The American sports betting market continues to generate plenty of hype and excitement, with stakeholders constantly talking up the potential of the industry.
It is not often that the United States lags behind the rest of the world in any discipline, but that’s exactly what has happened with the legalization of sports betting.
Up until 2018, sports betting was illegal in most parts of the country, but a landmark ruling by the Supreme Court in May of that year lifted the restrictions and empowered individual states to legalize (or not) sports betting.
While states like New Jersey were quick to pounce and pass a bill in favor of betting, other states have not been so keen.
Till today, there are still more than 10 states, including California and Florida, that have not legalized sports wagering.
That has not slowed down the growth rate of industry in the country, with betting-legal states continually churning out record numbers year-on-year.
According to the American Gaming Association report on commercial gaming revenue, the gross gaming revenue for sports betting peaked at $7.5 billion in 2022, smashing the record from the previous year.
And in terms of actual money wagered by American bettors, that number stood at a staggering $93.2 billion in 2022, $36 billion more than the 2021 value.
In May 2023, exactly five years after the Supreme Court ruling, the AGA also revealed that Americans had wagered $220 billion during the five-year period.
These numbers are only going to keep rocketing through the roof, especially with more states likely to legalize in the coming months. In 2023 alone, Ohio joined the betting trend in January while Massachusetts followed in March.
With all of these incredible numbers flying around in a market that is nowhere near its full potential, it is very tempting for sports betting operators to rush into the country and grab a piece of the cake.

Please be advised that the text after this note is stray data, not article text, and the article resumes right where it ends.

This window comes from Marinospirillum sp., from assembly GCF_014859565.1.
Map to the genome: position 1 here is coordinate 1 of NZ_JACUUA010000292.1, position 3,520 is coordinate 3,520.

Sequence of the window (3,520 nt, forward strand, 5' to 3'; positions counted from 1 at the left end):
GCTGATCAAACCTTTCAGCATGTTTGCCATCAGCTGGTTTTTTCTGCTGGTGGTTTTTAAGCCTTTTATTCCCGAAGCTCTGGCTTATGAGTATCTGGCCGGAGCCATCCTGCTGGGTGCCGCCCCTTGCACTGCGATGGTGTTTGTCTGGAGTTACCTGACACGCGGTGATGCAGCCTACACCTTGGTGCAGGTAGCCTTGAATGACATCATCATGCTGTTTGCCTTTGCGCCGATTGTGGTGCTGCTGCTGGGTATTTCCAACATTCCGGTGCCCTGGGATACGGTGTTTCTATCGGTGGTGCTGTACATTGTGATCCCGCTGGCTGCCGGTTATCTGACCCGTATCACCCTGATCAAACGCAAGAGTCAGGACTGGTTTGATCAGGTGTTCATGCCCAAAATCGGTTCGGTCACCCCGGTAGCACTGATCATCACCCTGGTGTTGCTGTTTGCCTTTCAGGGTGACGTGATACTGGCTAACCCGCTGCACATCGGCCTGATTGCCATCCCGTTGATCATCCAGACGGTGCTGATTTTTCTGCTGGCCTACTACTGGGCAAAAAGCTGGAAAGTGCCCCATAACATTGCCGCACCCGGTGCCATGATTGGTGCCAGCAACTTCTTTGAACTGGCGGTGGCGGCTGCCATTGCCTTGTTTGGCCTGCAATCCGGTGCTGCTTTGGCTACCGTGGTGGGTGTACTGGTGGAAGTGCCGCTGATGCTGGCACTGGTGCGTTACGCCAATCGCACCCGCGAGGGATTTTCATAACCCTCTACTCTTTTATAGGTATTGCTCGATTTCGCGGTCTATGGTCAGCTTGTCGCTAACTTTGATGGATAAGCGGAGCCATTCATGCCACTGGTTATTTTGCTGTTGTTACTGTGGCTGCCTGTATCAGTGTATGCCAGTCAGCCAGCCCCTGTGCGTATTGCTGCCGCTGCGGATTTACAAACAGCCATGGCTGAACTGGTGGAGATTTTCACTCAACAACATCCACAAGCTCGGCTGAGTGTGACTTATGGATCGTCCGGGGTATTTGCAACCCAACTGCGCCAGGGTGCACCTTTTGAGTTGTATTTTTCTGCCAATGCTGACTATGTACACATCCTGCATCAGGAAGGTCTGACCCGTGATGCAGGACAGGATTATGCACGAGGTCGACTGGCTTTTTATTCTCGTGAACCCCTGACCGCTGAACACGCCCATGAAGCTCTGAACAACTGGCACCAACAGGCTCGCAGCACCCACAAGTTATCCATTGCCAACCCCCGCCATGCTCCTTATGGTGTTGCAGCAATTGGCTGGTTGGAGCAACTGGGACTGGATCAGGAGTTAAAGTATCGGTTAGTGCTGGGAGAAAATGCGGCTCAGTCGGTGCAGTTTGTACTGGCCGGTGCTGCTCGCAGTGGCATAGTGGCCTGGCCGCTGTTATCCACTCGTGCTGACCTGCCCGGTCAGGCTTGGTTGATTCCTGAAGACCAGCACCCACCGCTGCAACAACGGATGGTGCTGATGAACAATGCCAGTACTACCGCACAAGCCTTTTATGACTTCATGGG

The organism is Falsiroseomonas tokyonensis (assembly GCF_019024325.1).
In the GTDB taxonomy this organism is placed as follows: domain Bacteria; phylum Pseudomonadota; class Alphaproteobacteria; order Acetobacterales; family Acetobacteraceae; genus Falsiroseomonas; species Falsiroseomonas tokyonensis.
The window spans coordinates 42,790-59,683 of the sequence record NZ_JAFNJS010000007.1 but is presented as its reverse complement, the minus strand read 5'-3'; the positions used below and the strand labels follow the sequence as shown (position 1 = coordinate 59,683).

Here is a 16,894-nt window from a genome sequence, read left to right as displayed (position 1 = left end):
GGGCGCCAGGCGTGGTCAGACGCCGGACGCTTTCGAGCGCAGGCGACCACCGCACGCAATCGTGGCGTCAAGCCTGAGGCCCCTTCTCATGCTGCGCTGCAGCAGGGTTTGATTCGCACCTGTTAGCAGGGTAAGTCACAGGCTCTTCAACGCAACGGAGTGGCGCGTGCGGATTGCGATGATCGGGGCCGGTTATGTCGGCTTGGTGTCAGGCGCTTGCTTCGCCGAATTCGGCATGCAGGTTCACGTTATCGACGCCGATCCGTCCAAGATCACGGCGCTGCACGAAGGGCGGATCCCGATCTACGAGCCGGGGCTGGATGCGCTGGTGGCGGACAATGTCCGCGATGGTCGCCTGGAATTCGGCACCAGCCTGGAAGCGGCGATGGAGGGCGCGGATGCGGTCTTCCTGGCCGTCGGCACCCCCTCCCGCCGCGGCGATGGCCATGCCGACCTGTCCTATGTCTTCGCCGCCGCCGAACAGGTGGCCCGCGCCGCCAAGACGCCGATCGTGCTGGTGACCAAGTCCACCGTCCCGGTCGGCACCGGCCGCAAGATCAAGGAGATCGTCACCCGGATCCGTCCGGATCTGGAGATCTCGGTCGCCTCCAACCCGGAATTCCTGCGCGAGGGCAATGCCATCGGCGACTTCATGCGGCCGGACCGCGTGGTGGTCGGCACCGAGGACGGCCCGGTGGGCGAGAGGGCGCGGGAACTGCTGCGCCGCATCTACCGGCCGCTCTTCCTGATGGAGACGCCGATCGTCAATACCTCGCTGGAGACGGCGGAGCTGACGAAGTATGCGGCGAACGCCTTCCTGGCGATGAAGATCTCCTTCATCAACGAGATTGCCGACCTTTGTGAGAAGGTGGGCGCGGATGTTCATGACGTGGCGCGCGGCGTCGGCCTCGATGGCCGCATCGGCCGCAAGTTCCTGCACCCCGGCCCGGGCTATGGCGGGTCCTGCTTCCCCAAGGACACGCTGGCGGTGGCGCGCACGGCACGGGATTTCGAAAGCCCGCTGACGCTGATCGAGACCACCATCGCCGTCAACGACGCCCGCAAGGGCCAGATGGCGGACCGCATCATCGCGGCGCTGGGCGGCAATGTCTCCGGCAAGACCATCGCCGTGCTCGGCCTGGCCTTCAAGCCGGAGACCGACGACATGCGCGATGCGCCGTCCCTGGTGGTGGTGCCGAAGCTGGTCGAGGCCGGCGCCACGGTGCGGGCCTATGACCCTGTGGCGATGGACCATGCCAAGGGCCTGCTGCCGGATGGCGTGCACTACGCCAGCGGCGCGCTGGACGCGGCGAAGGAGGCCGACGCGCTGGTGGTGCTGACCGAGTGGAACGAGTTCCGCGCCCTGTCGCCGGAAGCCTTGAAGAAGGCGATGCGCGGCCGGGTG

Some European-based companies like Betfred, Bet365 and Unibet have already set foot on the land, but what are the prospects of fending off their indigenous rivals and attaining real success in a highly regulated and competitive market?
In terms of quality, there is no doubt that European bookies can match and better whatever their American rivals have been up to. Some of these European bookies like betfred boast decades of experience, and know how to fashion betting features like odds, markets and bonuses to attract and satisfy their customers. In fact, the betfred and bet365 bonuses are currently ranked amongst the very best betting bonuses in the US.
However, winning the American market takes a lot more than bonuses and odds.
Breaking into the US is challenging in many ways, not least because of the absence of a general federal license.
Navigating the legal and regulatory requirements in one American state is sometimes more tasking than getting an operating license for an entire country anywhere else in the world. Now imagine doing this for more than 30 different US states.
The licensing fees and tax rates in many US states are quite high, with New York, New Hampshire and Rhode Island collecting over 50% tax for online sports betting. The license fee in Pennsylvania is $10,000,000, while that of Massachusetts is $5,000,000.
The financial outlay does not end with licensing and tax. Aggressive marketing is also required if the operator is to make any inroads in the market. It is indeed a long hard road towards breaking even, and eventually making profit.
Expectedly, American operators currently dominate the market, with FanDuel owning close to 50% of the market share. DraftKings joins FanDuel as America’s Big 2, with Caesars, BetMGM and Barstool also controlling a reasonable portion of the market.
It will not be easy to unseat these local brands.
So as juicy as the American project looks on the outside, is it really worth investing into?
It all depends on the financial muscle of the company. If there are enough finances to cover the licensing and marketing budget, then it’s definitely worth going for. Emphasis here is on marketing, given the early dominance of American brands.
There is room for new foreign brands in the US, but more than in any other market in the world, success in America is very capital and time intensive.
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